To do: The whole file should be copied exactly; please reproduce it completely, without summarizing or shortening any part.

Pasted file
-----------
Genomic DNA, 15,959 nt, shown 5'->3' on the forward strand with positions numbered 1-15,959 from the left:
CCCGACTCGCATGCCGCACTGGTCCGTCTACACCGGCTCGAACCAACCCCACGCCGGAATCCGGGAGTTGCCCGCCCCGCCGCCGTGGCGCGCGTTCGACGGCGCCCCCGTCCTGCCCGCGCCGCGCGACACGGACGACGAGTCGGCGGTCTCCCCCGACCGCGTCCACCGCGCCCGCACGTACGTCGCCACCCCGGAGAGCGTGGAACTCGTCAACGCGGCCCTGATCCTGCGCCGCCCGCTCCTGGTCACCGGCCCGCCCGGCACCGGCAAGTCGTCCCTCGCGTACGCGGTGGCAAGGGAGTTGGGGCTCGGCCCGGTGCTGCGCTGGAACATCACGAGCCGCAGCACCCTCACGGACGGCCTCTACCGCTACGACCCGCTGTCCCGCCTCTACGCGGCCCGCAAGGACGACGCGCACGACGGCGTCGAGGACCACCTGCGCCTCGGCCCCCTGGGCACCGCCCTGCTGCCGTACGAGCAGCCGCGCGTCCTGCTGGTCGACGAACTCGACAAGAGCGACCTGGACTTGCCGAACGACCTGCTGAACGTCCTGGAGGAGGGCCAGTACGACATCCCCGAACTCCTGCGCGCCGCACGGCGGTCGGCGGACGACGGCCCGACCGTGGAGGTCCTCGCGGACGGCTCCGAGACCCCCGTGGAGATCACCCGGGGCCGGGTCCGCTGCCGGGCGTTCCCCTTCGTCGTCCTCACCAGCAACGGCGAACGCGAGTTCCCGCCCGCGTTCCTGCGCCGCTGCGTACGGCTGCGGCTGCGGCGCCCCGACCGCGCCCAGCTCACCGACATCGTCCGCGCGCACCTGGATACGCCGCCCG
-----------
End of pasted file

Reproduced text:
Genomic DNA, 15,959 nt, shown 5'->3' on the forward strand with positions numbered 1-15,959 from the left:
CCCGACTCGCATGCCGCACTGGTCCGTCTACACCGGCTCGAACCAACCCCACGCCGGAATCCGGGAGTTGCCCGCCCCGCCGCCGTGGCGCGCGTTCGACGGCGCCCCCGTCCTGCCCGCGCCGCGCGACACGGACGACGAGTCGGCGGTCTCCCCCGACCGCGTCCACCGCGCCCGCACGTACGTCGCCACCCCGGAGAGCGTGGAACTCGTCAACGCGGCCCTGATCCTGCGCCGCCCGCTCCTGGTCACCGGCCCGCCCGGCACCGGCAAGTCGTCCCTCGCGTACGCGGTGGCAAGGGAGTTGGGGCTCGGCCCGGTGCTGCGCTGGAACATCACGAGCCGCAGCACCCTCACGGACGGCCTCTACCGCTACGACCCGCTGTCCCGCCTCTACGCGGCCCGCAAGGACGACGCGCACGACGGCGTCGAGGACCACCTGCGCCTCGGCCCCCTGGGCACCGCCCTGCTGCCGTACGAGCAGCCGCGCGTCCTGCTGGTCGACGAACTCGACAAGAGCGACCTGGACTTGCCGAACGACCTGCTGAACGTCCTGGAGGAGGGCCAGTACGACATCCCCGAACTCCTGCGCGCCGCACGGCGGTCGGCGGACGACGGCCCGACCGTGGAGGTCCTCGCGGACGGCTCCGAGACCCCCGTGGAGATCACCCGGGGCCGGGTCCGCTGCCGGGCGTTCCCCTTCGTCGTCCTCACCAGCAACGGCGAACGCGAGTTCCCGCCCGCGTTCCTGCGCCGCTGCGTACGGCTGCGGCTGCGGCGCCCCGACCGCGCCCAGCTCACCGACATCGTCCGCGCGCACCTGGATACGCCGCCCG